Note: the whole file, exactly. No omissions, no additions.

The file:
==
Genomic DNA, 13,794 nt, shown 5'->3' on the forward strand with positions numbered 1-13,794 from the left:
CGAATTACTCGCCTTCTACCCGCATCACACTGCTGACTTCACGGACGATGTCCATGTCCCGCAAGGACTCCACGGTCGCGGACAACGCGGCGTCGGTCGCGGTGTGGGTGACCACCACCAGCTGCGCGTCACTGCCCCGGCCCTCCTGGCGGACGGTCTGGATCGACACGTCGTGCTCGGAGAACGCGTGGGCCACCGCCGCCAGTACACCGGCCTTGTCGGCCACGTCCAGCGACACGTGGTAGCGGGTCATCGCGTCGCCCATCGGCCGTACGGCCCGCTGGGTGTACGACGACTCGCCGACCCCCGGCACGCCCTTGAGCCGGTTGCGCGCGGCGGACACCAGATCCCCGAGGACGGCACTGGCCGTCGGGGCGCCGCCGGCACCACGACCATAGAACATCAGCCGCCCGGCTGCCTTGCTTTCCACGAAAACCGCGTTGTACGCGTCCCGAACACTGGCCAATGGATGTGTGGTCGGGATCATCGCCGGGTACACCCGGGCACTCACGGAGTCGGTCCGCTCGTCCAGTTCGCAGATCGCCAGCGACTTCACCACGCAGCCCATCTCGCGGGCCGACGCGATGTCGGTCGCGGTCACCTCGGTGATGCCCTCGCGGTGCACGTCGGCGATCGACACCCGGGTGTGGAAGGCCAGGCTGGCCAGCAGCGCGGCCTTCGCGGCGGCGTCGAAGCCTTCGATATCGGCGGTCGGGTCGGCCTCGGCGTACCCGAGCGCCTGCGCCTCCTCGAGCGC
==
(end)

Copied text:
Genomic DNA, 13,794 nt, shown 5'->3' on the forward strand with positions numbered 1-13,794 from the left:
CGAATTACTCGCCTTCTACCCGCATCACACTGCTGACTTCACGGACGATGTCCATGTCCCGCAAGGACTCCACGGTCGCGGACAACGCGGCGTCGGTCGCGGTGTGGGTGACCACCACCAGCTGCGCGTCACTGCCCCGGCCCTCCTGGCGGACGGTCTGGATCGACACGTCGTGCTCGGAGAACGCGTGGGCCACCGCCGCCAGTACACCGGCCTTGTCGGCCACGTCCAGCGACACGTGGTAGCGGGTCATCGCGTCGCCCATCGGCCGTACGGCCCGCTGGGTGTACGACGACTCGCCGACCCCCGGCACGCCCTTGAGCCGGTTGCGCGCGGCGGACACCAGATCCCCGAGGACGGCACTGGCCGTCGGGGCGCCGCCGGCACCACGACCATAGAACATCAGCCGCCCGGCTGCCTTGCTTTCCACGAAAACCGCGTTGTACGCGTCCCGAACACTGGCCAATGGATGTGTGGTCGGGATCATCGCCGGGTACACCCGGGCACTCACGGAGTCGGTCCGCTCGTCCAGTTCGCAGATCGCCAGCGACTTCACCACGCAGCCCATCTCGCGGGCCGACGCGATGTCGGTCGCGGTCACCTCGGTGATGCCCTCGCGGTGCACGTCGGCGATCGACACCCGGGTGTGGAAGGCCAGGCTGGCCAGCAGCGCGGCCTTCGCGGCGGCGTCGAAGCCTTCGATATCGGCGGTCGGGTCGGCCTCGGCGTACCCGAGCGCCTGCGCCTCCTCGAGCGC